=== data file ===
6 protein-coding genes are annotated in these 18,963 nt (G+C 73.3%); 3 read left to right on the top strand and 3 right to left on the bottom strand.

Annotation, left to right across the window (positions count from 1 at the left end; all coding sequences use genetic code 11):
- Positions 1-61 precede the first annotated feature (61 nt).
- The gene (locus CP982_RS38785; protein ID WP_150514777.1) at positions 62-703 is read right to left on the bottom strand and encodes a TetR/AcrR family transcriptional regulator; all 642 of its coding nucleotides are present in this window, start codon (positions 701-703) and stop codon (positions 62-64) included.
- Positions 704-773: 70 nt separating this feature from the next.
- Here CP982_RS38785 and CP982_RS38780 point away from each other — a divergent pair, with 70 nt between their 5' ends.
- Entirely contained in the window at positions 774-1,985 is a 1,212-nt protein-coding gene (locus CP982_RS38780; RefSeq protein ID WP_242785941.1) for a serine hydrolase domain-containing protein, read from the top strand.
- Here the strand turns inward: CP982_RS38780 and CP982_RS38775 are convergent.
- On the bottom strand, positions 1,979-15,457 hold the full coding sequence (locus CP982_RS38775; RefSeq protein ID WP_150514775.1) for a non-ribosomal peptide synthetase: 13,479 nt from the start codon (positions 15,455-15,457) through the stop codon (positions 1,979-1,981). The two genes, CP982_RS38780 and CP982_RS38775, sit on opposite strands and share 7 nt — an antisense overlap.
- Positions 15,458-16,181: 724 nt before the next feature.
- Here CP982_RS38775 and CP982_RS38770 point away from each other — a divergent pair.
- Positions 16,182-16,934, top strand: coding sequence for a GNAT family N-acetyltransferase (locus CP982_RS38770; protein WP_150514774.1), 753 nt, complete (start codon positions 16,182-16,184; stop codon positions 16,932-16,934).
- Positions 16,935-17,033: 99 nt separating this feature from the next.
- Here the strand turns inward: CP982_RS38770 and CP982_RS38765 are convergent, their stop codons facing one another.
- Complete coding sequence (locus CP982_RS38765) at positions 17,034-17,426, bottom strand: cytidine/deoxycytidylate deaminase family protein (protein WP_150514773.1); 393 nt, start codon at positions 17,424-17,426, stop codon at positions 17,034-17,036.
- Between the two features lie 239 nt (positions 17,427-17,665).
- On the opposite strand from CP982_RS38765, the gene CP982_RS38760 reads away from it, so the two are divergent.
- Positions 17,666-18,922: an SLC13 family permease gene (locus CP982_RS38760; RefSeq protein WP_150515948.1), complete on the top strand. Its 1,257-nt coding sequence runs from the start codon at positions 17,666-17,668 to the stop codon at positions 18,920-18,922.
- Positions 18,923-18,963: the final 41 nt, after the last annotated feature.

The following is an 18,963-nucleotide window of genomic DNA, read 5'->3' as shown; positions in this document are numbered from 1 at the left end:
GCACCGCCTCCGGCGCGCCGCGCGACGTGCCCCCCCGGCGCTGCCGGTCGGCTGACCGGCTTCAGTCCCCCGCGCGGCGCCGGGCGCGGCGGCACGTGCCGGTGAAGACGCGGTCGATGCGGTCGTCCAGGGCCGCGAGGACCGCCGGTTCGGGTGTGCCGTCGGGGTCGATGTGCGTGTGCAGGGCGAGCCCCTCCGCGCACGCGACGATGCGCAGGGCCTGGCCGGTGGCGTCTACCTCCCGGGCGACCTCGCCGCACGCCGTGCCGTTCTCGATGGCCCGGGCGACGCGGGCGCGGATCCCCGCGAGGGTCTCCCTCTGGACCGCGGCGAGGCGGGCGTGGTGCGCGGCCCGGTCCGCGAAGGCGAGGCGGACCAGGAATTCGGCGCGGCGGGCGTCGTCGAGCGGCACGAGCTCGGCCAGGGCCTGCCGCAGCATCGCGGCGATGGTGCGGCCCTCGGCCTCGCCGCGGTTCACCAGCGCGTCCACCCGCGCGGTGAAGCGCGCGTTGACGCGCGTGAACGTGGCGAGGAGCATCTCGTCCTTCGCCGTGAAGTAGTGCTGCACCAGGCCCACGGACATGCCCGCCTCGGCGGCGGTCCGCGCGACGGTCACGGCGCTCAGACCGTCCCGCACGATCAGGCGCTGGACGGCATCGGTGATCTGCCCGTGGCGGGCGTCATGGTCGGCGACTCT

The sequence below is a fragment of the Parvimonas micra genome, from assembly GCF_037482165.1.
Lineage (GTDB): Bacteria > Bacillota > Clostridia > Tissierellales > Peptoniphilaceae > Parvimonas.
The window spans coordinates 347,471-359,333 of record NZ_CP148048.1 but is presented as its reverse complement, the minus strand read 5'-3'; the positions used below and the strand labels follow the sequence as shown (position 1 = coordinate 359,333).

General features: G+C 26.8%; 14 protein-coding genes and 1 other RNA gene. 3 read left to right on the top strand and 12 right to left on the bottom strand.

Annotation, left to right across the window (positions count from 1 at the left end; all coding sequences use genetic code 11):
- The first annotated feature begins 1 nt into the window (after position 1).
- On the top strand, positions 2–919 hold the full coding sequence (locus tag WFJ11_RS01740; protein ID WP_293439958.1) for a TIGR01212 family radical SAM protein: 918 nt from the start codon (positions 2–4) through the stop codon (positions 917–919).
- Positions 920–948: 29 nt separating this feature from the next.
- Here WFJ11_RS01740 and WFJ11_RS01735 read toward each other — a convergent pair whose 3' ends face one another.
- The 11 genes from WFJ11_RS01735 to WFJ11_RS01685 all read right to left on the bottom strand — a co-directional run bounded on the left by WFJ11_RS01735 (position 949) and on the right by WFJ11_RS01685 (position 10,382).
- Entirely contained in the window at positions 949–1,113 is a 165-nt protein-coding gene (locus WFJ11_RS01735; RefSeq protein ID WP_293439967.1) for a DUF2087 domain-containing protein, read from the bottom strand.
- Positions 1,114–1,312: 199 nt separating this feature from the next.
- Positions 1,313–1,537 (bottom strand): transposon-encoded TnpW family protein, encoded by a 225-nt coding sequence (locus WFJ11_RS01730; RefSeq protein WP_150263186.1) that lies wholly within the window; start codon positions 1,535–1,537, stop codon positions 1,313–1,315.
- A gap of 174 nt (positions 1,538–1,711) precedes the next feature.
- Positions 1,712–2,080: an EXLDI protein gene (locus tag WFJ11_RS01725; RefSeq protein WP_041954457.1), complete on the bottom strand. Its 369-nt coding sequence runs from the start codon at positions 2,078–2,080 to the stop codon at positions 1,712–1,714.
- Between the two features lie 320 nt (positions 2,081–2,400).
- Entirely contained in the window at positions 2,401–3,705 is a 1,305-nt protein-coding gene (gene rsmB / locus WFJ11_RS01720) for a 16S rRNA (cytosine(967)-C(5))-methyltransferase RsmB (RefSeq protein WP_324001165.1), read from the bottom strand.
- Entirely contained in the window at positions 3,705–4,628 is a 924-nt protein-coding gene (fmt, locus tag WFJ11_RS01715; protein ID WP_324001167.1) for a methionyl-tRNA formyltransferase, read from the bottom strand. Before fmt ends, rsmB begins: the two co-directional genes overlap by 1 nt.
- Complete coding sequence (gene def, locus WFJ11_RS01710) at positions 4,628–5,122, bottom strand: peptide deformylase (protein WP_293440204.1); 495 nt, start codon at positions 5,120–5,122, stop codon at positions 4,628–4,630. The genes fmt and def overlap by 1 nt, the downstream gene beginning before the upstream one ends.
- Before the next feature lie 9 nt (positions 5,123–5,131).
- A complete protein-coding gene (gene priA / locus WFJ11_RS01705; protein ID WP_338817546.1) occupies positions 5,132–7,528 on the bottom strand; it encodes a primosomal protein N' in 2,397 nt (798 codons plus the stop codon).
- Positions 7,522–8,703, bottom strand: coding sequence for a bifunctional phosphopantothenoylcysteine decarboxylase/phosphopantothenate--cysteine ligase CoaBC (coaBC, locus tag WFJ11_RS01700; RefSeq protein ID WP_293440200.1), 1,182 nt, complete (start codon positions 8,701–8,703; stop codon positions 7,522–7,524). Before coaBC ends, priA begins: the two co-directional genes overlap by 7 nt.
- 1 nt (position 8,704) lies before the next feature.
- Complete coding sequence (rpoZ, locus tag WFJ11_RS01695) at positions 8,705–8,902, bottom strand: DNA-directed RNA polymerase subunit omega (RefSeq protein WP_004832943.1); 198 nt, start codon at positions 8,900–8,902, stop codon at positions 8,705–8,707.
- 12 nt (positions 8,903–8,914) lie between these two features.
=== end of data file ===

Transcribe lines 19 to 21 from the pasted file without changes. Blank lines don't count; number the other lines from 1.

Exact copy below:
- Positions 18,923-18,963: the final 41 nt, after the last annotated feature.

The following is an 18,963-nucleotide window of genomic DNA, read 5'->3' as shown; positions in this document are numbered from 1 at the left end:
GCACCGCCTCCGGCGCGCCGCGCGACGTGCCCCCCCGGCGCTGCCGGTCGGCTGACCGGCTTCAGTCCCCCGCGCGGCGCCGGGCGCGGCGGCACGTGCCGGTGAAGACGCGGTCGATGCGGTCGTCCAGGGCCGCGAGGACCGCCGGTTCGGGTGTGCCGTCGGGGTCGATGTGCGTGTGCAGGGCGAGCCCCTCCGCGCACGCGACGATGCGCAGGGCCTGGCCGGTGGCGTCTACCTCCCGGGCGACCTCGCCGCACGCCGTGCCGTTCTCGATGGCCCGGGCGACGCGGGCGCGGATCCCCGCGAGGGTCTCCCTCTGGACCGCGGCGAGGCGGGCGTGGTGCGCGGCCCGGTCCGCGAAGGCGAGGCGGACCAGGAATTCGGCGCGGCGGGCGTCGTCGAGCGGCACGAGCTCGGCCAGGGCCTGCCGCAGCATCGCGGCGATGGTGCGGCCCTCGGCCTCGCCGCGGTTCACCAGCGCGTCCACCCGCGCGGTGAAGCGCGCGTTGACGCGCGTGAACGTGGCGAGGAGCATCTCGTCCTTCGCCGTGAAGTAGTGCTGCACCAGGCCCACGGACATGCCCGCCTCGGCGGCGGTCCGCGCGACGGTCACGGCGCTCAGACCGTCCCGCACGATCAGGCGCTGGACGGCATCGGTGATCTGCCCGTGGCGGGCGTCATGGTCGGCGACTCT